# 5 Dice Game Rules

By Hollis Margaret

Dice games are convenient, inexpensive and educational. Playing dice games as a family can reinforce important math skills your child is learning at school, while also teaching your child about fair play and appropriate socialization. Dice games can be adapted for a variety of skills and ages, and have been popular for at least 5,000 years. These games all require five dice, but could be modifed to use less dice for younger players.

### Beat That

Play "Beat That" to reinforce upper elementary place value concepts and ordering numbers. Roll five dice to create the largest possible number. For example, a roll of 1, 2, 3, 4 and 5 would allow a top score of 54,321. Keep track of your large number while your partners try to beat it. For the best educational benefit, write your large number in words or say it aloud. For a challenge, use more than five dice.

### Run For It

Play "Run For It" to practice sequential numbers and the five times table. Roll five dice at once and look for runs beginning with one. You earn five points for each die that is part of a run. For example, a run of 1-2-3 has three numbers in sequence, and is worth 15 points. You may find more than one run in each roll of the dice. The first player to 100 points wins the round. For a challenge, use more than five dice, or assign a different point value to practice other multiplication facts.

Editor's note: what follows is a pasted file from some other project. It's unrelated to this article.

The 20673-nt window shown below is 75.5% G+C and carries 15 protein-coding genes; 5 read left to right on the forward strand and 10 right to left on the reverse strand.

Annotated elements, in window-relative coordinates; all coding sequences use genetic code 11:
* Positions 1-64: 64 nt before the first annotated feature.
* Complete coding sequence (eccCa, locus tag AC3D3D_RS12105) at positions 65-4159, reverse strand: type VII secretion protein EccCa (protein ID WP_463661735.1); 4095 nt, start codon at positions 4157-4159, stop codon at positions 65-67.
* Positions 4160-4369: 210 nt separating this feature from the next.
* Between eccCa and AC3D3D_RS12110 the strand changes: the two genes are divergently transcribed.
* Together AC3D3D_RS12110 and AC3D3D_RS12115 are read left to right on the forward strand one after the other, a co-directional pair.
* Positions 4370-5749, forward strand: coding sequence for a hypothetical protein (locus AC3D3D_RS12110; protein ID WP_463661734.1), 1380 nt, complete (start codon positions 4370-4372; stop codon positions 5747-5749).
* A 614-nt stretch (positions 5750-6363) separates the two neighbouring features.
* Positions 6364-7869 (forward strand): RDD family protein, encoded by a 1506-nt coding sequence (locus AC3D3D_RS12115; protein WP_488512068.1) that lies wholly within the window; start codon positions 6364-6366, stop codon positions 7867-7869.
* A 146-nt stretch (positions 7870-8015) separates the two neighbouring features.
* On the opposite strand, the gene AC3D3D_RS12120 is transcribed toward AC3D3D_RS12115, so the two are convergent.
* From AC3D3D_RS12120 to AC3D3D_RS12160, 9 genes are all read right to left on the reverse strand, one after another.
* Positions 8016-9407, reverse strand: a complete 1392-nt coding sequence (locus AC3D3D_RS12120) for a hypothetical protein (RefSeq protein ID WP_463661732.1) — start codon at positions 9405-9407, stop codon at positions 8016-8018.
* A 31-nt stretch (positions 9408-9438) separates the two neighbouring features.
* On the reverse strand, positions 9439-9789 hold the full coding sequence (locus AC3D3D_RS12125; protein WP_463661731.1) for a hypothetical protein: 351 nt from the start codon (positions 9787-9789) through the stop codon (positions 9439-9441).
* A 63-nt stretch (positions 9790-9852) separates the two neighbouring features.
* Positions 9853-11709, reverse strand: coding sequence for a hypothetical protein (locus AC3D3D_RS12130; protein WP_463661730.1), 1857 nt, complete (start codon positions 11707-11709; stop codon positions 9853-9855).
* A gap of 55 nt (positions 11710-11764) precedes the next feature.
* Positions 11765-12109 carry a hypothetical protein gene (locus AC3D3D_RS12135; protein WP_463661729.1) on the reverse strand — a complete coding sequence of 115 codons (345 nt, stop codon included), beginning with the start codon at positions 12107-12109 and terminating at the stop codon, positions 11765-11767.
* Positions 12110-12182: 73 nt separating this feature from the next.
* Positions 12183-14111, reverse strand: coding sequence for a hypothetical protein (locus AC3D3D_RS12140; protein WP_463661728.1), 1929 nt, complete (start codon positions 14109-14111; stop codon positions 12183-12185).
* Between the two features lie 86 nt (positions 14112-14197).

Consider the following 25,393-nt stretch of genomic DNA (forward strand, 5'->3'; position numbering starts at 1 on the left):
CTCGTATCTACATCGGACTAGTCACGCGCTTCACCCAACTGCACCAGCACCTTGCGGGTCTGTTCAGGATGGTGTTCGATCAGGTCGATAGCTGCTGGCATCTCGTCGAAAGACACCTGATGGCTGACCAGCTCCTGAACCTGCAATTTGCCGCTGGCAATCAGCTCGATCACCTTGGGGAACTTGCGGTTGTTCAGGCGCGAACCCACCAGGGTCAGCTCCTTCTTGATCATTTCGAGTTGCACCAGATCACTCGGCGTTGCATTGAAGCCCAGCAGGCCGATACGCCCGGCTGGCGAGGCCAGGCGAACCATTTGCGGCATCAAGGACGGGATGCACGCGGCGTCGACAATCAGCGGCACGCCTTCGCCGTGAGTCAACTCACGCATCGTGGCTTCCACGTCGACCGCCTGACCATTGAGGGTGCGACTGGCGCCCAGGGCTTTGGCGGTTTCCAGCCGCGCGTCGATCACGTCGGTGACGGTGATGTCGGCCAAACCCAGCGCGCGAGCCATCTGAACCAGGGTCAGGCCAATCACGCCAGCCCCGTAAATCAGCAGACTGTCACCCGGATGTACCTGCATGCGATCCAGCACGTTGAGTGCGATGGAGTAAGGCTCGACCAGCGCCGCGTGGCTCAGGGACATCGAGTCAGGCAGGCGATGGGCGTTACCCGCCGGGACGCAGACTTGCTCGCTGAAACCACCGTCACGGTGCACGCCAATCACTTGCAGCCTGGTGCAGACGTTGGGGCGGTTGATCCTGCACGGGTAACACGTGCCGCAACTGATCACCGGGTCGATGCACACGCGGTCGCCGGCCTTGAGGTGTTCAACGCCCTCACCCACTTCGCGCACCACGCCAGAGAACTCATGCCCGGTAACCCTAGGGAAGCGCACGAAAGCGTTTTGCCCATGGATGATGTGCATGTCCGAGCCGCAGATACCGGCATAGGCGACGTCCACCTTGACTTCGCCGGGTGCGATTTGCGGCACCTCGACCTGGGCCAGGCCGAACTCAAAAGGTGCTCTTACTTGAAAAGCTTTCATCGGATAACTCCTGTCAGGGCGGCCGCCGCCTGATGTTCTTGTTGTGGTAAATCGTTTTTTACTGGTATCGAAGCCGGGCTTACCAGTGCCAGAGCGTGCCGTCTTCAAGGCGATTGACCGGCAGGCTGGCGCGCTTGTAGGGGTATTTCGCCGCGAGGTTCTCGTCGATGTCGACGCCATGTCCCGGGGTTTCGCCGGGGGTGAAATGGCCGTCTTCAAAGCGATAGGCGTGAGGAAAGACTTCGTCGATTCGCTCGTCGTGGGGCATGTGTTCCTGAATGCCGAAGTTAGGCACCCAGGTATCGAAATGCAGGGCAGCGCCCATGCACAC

### Dice-1000

Dice-1000 game involves mental math and probability skills. Begin by rolling five dice at once. Collect 100 points for each roll of one and 50 points for each roll of five. If you throw three matching dice, multiply that number by 100 to calculate the point value (a set of three fours would be worth 400 points). You can roll as many times as you like, but if subsequent rolls result in zero points, you lose your entire score for that round. If your first throw is worth zero points, you lose all points for the game. The winner is the first to collect 1,000 points.

### Stuck in the Mud

Stuck in the Mud also involves probability and mental addition. Begin by rolling all five dice at once. Add the point value of all five dice unless you rolled any twos or fives, in which case your throw is worth zero. Pick up all remaining dice that`are not twos or fives (those dice are "stuck in the mud") and roll again. Keep tallying your points. The next player only gets a turn once all your dice are "stuck in the mud." The winner has the highest score after five rounds.